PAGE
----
Problem Set 2

**Q1**

1 Point

What is the expected value of the lottery L*L* where

L=[24:frac{1}{2}, 12:frac{1}{6}, 48:frac{1}{6}, 6:frac{1}{6}]*L*=[24:21,12:61,48:61,6:61]

Choice 1 of 4:12Choice 2 of 4:14Choice 3 of 4:23Choice 4 of 4:85.5

**Answer:**

**Q2**

1 Point

Consider two lotteries A*A* and B*B*. For lottery A*A*, there is a 20-percent chance that you will receive $80, and 50-percent chance that you will receive $40, and a 30-percent chance that you will receive $10. For lottery B*B*, there is a 40-percent chance that you will receive $30, a 30-percent chance that you will receive $40 and a 30-percent chance that you will receive $50.

Suppose that the decision maker’s utility for money is given by U($m)=sqrt{m}*U*($*m*)=*m* (i.e., the utility for money is the square root of the monetary value). Which of the following is true?

The following checkbox options contain math elements, so you may need to read them in your screen reader’s “reading” or “browse” mode instead of “forms” or “focus” mode.

Choice 1 of 3:The decision maker is indifferent between A*A* and B*B*.

Choice 2 of 3:The decision maker strictly prefers A*A* over B*B*.

Choice 3 of 3:The decision maker strictly prefers B*B* over A*A*.

**Answer:**

** **

** **

**Q3**

1 Point

Suppose that Ann is offered a choice between the following two lotteries:

A=[$4,000: 0.8, $0: 0.2]*A*=[$4,000:0.8,$0:0.2] and B=[$3,000:1]*B*=[$3,000:1].

Ann says she strictly prefers B*B* to A*A*.

Is Ann maximizes expected monetary value?

The following multiple-choice options contain math elements, so you may need to read them in your screen reader’s “reading” or “browse” mode instead of “forms” or “focus” mode.

Choice 1 of 2:Yes, B*B* has a greater expected monetary value.Choice 2 of 2:No, B*B* does not have a greater expected monetary value.

**Answer:**

** **

**Q4**

1 Point

Suppose that Ann is offered a choice between the following two lotteries:

A=[$4,000: 0.8, $0: 0.2]*A*=[$4,000:0.8,$0:0.2] and B=[$3,000:1]*B*=[$3,000:1].

Ann says she strictly prefers B*B* to A*A*.

Suppose that Ann is an expected **utility** maximizer. Which of the following two lotteries will Ann choose?

C=[$4,000: 0.2, $0: 0.8]*C*=[$4,000:0.2,$0:0.8] or D=[$3,000: 0.25, $0: 0.75]*D*=[$3,000:0.25,$0:0.75].

The following multiple-choice options contain math elements, so you may need to read them in your screen reader’s “reading” or “browse” mode instead of “forms” or “focus” mode.

Choice 1 of 3:Ann strictly prefers C*C* to D*D*Choice 2 of 3:Ann strictly prefers D*D* to C*C*Choice 3 of 3:Ann is indifferent between C*C* and D*D*

**Answer:**

** **

**Q5**

2 Points

Explain your answer to question 4.

**Answer:**

** **

**Q6**

2 Points

Suppose that we have four different foods: ice cream, chocolate sauce, french fries, and ketchup. These foods can be mixed together into a bowl in different proportions. Let (a,b,c,d)(*a*,*b*,*c*,*d*) represent the amount of ice cream, chocolate sauce, french fries, and ketchup (respectively) that gets mixed together. For example, (1,1,0,0)(1,1,0,0) represents 11 oz of ice cream mixed with 11 oz of chocolate sauce (and no french fries or ketchup). Or (1,0,2,0)(1,0,2,0) represents 11 oz of ice cream mixed with 22 oz of french fries (and no chocolate sauce or ketchup). Now, suppose a concatenation operation oplus⊕ which works like this: (a,b,c,d)(*a*,*b*,*c*,*d*) mixed with (w,x,y,z)(*w*,*x*,*y*,*z*), written (a,b,c,d) oplus (w,x,y,z)(*a*,*b*,*c*,*d*)⊕(*w*,*x*,*y*,*z*) produces a new mixture (a+w, b+x, c+y, d+z)(*a*+*w*,*b*+*x*,*c*+*y*,*d*+*z*). So, for example, (1,1,0,0)oplus (1,0,2,0)(1,1,0,0)⊕(1,0,2,0) results in a food mixture consisting of 2 oz ice cream, 1 oz chocolate sauce, 2 oz french fries, and no ketchup. Consider your run-of-the-mill preferences over all objects of the form (a,b,c,d)(*a*,*b*,*c*,*d*). Do they satisfy this axiom?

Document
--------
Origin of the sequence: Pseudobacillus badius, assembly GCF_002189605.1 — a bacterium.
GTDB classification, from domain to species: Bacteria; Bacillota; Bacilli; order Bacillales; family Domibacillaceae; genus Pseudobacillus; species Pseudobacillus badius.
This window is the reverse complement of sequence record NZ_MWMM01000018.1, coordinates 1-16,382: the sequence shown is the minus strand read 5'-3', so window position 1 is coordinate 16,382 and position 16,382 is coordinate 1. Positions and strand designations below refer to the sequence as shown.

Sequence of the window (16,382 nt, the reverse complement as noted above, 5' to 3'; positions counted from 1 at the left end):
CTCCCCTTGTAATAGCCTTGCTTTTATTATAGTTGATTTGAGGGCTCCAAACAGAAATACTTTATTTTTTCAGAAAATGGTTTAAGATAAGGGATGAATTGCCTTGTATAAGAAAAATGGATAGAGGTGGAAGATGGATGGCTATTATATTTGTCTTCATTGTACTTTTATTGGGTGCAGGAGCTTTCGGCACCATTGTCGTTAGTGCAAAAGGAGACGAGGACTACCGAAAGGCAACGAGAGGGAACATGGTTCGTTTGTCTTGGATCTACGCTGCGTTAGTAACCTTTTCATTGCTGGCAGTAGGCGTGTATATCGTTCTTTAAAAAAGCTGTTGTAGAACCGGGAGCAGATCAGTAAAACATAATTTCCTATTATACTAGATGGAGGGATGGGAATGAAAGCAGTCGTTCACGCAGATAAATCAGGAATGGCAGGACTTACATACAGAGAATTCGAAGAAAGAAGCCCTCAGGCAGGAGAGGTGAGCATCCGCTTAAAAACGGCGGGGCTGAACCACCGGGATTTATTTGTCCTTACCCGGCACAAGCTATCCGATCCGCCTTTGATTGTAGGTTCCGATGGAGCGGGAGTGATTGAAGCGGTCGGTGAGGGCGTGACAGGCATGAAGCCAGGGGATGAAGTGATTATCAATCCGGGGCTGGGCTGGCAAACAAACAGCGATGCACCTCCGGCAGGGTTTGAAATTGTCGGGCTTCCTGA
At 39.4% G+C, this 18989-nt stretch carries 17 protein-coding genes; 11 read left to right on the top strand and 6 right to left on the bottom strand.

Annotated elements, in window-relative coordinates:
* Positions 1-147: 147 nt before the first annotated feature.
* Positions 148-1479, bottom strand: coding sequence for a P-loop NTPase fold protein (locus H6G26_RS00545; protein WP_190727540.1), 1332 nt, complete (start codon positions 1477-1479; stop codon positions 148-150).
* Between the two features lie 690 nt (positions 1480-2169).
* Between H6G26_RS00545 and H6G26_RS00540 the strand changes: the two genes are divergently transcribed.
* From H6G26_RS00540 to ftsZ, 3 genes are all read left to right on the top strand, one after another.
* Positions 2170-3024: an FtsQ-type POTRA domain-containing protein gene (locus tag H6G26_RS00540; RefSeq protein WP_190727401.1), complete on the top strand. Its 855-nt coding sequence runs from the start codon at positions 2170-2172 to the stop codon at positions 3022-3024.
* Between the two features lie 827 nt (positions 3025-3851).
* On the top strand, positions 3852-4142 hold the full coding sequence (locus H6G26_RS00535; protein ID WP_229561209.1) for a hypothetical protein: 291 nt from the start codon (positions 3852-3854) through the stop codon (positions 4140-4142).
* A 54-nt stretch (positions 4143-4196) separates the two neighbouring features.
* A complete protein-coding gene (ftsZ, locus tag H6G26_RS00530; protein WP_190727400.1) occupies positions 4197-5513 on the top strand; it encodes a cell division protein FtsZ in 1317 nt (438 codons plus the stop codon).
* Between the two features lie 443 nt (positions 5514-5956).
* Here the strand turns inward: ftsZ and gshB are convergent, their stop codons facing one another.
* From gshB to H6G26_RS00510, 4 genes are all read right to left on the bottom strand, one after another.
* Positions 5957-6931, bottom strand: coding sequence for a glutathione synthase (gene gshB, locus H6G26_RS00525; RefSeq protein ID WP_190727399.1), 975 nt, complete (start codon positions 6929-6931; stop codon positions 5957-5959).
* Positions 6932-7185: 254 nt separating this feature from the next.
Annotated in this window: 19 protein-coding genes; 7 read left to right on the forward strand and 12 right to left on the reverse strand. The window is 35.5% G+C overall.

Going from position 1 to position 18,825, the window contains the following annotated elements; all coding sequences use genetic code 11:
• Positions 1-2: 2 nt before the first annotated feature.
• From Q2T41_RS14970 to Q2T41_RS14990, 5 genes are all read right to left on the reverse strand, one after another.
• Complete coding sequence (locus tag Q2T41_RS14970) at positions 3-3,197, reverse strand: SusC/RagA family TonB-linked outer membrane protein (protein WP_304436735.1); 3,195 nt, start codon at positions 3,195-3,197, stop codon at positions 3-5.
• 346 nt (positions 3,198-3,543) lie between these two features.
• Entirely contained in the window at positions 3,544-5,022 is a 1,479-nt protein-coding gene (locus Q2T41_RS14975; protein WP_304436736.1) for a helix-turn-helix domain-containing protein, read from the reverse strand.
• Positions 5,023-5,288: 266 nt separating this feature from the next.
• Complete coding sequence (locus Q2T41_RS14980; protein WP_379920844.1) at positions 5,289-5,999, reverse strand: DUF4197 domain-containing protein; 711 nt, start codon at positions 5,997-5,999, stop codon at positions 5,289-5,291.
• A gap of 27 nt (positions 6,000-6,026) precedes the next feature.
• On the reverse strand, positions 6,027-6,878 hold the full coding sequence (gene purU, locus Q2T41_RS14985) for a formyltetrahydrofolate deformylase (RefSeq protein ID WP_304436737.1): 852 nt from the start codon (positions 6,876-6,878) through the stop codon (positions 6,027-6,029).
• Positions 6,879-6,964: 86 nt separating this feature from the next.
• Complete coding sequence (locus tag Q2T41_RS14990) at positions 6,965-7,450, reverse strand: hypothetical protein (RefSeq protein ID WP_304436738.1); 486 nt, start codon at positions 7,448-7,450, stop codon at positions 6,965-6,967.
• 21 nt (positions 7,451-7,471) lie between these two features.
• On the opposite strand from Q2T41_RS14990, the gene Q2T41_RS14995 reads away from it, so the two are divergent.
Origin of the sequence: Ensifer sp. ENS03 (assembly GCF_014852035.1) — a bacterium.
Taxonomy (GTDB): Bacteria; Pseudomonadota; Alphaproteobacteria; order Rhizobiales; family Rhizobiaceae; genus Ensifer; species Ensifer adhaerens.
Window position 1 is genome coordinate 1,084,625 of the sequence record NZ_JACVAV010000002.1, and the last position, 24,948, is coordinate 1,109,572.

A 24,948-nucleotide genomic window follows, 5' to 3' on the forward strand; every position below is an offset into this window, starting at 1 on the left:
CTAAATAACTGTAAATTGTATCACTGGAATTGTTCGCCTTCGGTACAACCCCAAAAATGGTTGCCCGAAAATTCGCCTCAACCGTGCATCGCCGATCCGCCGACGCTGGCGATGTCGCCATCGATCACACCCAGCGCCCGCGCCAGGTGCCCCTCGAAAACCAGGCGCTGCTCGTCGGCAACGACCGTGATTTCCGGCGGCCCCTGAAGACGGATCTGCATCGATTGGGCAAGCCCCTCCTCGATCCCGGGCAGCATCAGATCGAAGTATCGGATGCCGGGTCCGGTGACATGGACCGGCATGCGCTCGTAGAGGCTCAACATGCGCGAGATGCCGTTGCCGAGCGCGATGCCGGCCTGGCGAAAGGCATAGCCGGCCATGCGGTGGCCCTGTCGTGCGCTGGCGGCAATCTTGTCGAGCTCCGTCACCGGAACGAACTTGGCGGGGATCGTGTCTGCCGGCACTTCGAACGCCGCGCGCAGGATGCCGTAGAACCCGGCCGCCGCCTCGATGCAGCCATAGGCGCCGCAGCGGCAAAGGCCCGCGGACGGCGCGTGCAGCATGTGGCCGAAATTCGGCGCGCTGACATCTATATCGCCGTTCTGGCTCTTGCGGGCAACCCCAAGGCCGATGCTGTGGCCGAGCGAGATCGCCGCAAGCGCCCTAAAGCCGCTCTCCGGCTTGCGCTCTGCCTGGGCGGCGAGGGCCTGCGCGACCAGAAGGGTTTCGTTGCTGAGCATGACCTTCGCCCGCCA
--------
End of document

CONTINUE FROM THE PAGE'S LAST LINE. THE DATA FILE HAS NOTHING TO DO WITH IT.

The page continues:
**Definition (Independence)** For all food bowls f*f* and g*g*, if f*f* is strictly preferred to g*g* then for any food bowl h*h*, foplus h*f*⊕*h* is strictly preferred to goplus h*g*⊕*h*.

Explain why or why not.

**Answer:**

** **

**Q7**

2 Points

You are playing a game for money. There are two envelopes on a table. You know that one contains $X$*X* and the other $2X$2*X*, but you do not know which envelope is which or what the number X is. Initially you are allowed to pick one of the envelopes, to open it, and see that it contains $Y$*Y*. You then have a choice: walk away with the $Y$*Y* or return the envelope to the table and walk away with whatever is in the other envelope. What should you do?

Since the envelop you are holding contains Y*Y* dollars, you know that the other envelop contains either frac{1}{2}Y21*Y* dollars or 2Y2*Y* dollars, with equal probability. So, you must compare keeping Y*Y* dollars with the expected value of switching envelops. The expected value of switching is:

frac{1}{2}(frac{1}{2}Y) + frac{1}{2}2Y=frac{1}{4}Y + Y = frac{5}{4}Y21(21*Y*)+212*Y*=41*Y*+*Y*=45*Y*

Since frac{5}{4}Y > Y45*Y*>*Y*, you should switch envelops. But, of course, the same argument applies to the envelop you are now holding. So, expected utility theory seems to suggest that you should keep switching. But this is absurd. What is wrong with this reasoning? This is problem is known as the **two-envelop paradox**. There are many explanations of this problem found on the internet. Summarize how you would answer this question. Make sure to cite your source (i.e., provide a link to the online article or video that you used to come up with your answer).

**Answer:**